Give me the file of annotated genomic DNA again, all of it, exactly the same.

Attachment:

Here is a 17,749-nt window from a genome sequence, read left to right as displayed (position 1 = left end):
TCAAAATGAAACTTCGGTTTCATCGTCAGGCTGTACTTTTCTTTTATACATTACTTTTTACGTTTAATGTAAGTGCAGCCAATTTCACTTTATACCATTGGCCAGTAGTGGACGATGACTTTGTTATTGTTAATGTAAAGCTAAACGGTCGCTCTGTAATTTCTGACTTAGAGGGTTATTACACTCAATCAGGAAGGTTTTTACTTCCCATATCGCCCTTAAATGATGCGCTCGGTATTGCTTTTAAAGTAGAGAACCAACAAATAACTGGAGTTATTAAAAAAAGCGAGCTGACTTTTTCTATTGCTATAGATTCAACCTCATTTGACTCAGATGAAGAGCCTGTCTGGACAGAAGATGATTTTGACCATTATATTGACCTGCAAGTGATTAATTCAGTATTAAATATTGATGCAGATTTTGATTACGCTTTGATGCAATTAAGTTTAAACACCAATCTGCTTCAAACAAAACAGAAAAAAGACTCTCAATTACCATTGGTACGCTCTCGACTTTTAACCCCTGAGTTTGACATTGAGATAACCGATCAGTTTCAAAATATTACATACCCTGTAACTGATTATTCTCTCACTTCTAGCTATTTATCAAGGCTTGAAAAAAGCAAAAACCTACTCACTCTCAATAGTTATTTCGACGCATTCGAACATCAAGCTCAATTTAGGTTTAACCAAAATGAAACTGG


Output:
Here is a 17,749-nt window from a genome sequence, read left to right as displayed (position 1 = left end):
TCAAAATGAAACTTCGGTTTCATCGTCAGGCTGTACTTTTCTTTTATACATTACTTTTTACGTTTAATGTAAGTGCAGCCAATTTCACTTTATACCATTGGCCAGTAGTGGACGATGACTTTGTTATTGTTAATGTAAAGCTAAACGGTCGCTCTGTAATTTCTGACTTAGAGGGTTATTACACTCAATCAGGAAGGTTTTTACTTCCCATATCGCCCTTAAATGATGCGCTCGGTATTGCTTTTAAAGTAGAGAACCAACAAATAACTGGAGTTATTAAAAAAAGCGAGCTGACTTTTTCTATTGCTATAGATTCAACCTCATTTGACTCAGATGAAGAGCCTGTCTGGACAGAAGATGATTTTGACCATTATATTGACCTGCAAGTGATTAATTCAGTATTAAATATTGATGCAGATTTTGATTACGCTTTGATGCAATTAAGTTTAAACACCAATCTGCTTCAAACAAAACAGAAAAAAGACTCTCAATTACCATTGGTACGCTCTCGACTTTTAACCCCTGAGTTTGACATTGAGATAACCGATCAGTTTCAAAATATTACATACCCTGTAACTGATTATTCTCTCACTTCTAGCTATTTATCAAGGCTTGAAAAAAGCAAAAACCTACTCACTCTCAATAGTTATTTCGACGCATTCGAACATCAAGCTCAATTTAGGTTTAACCAAAATGAAACTGG